learn thai online Archives - Page 2 of 2 - LTfaWG

How to Eat Vegan in Thailand

People often wonder how I could possibly ever survive here in Thailand as a vegan. Considering I’ve been here well over 10 years and I still haven’t died, I think I’m doing fairly well. There is veggie food all around you, and I’m not just talking the salad shops that have sprung up in the last 2 years or. There are tons of veggie spots in town. On Suthep road alone, there are 3 lined up in a row each doing their own thing and there are 3 more down back roads within 5 minute walking distance from the first 3.

There are 2 main types of veggie eats in Thailand and while they both avoid meat entirely, there are a some important differences.

Jeh versus Mung

มังสวิรัติ [mung sa wi rut] comes from the Sanskrit mamsa, which means “meat” and virat which means “without.” So this is essentially an acceptable translation of “vegetarian.” As with in English, some people may or may not eat eggs and/or dairy.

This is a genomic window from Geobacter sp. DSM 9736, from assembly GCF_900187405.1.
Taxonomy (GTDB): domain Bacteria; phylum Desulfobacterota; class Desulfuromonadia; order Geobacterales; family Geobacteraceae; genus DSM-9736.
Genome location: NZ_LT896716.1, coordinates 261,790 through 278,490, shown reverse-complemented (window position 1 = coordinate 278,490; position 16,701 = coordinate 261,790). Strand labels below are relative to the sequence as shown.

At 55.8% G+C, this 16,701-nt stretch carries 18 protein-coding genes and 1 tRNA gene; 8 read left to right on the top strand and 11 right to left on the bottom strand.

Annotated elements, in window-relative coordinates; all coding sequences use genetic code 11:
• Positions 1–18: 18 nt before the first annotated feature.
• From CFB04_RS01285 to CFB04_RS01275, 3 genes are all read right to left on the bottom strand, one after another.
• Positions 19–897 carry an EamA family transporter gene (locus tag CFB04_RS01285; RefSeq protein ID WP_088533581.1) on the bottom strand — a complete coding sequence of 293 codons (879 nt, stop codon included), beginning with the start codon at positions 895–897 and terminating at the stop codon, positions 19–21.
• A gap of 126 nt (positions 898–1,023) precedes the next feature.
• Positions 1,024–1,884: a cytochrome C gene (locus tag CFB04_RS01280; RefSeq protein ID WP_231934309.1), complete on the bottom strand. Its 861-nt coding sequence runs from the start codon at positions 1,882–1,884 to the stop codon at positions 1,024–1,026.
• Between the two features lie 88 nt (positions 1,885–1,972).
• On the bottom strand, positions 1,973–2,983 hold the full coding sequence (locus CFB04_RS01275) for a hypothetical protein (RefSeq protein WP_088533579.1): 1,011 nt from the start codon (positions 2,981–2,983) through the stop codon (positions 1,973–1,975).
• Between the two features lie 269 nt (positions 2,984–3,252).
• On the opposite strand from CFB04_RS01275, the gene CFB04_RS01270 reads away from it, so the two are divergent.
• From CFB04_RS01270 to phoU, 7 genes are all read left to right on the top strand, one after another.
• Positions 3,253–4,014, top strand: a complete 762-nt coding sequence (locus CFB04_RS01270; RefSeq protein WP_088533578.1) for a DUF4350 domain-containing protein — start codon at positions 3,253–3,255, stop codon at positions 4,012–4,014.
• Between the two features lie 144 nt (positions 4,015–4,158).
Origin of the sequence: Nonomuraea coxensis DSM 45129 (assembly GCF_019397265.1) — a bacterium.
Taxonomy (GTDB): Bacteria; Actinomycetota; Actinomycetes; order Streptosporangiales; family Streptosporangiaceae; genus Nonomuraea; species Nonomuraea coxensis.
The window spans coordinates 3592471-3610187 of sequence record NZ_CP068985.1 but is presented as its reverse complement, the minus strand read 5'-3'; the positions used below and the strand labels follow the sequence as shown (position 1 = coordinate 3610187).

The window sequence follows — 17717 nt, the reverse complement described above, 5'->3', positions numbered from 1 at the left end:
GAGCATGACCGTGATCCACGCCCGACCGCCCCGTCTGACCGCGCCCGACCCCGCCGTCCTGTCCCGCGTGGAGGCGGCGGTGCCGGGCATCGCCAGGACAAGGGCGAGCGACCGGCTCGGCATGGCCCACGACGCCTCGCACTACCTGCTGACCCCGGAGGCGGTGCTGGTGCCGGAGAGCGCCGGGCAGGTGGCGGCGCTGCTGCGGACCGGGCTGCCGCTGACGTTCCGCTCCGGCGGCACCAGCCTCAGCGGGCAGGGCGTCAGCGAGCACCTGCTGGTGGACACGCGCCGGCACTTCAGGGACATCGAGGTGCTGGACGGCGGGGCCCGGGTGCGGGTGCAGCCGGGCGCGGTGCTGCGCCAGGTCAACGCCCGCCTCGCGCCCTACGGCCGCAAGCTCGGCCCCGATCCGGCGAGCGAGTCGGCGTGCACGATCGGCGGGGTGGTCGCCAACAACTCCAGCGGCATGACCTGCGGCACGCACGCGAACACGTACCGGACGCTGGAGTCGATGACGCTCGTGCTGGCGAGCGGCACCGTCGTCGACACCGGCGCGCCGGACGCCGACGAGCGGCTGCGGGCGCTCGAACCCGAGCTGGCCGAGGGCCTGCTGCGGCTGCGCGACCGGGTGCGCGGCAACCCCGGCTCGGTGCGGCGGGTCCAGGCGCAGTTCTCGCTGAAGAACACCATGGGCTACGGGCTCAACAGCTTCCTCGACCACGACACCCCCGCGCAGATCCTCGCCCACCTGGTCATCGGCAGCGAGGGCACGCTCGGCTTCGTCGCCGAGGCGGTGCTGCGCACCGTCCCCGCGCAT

เจ [jeh] comes from the Chinese word 齋 (jai1/jaai1) which is also the source for the equivalent words in Korean, Japanese, and Vietnamese.

If you happen to be reading this in October, then you are in luck, my friend. This is when the Vegetarian Festival (เทศกาลกินเจ) happens. During that time almost everybody gets on the jeh train for a bit. Some people eat jeh for the entire month, the entire 10 day festival, and most franchise restaurants (Black Canyon, MK, etc) offer at least one jeh option, but some actually have a full jeh menu during the festival. The only downside is that a lot of regular jeh restaurants don’t really do anything special during this time except get a lot more crowded than usual and in some cases raise their prices. Yay for jeh.
As far as the food goes, the main difference between Jeh and Mung is that real Jeh forbids eating food with really strong flavours and/or smells as it is believed that each one does harm to different parts of the body. This includes stuff like chives, garlic, parsley, and onions.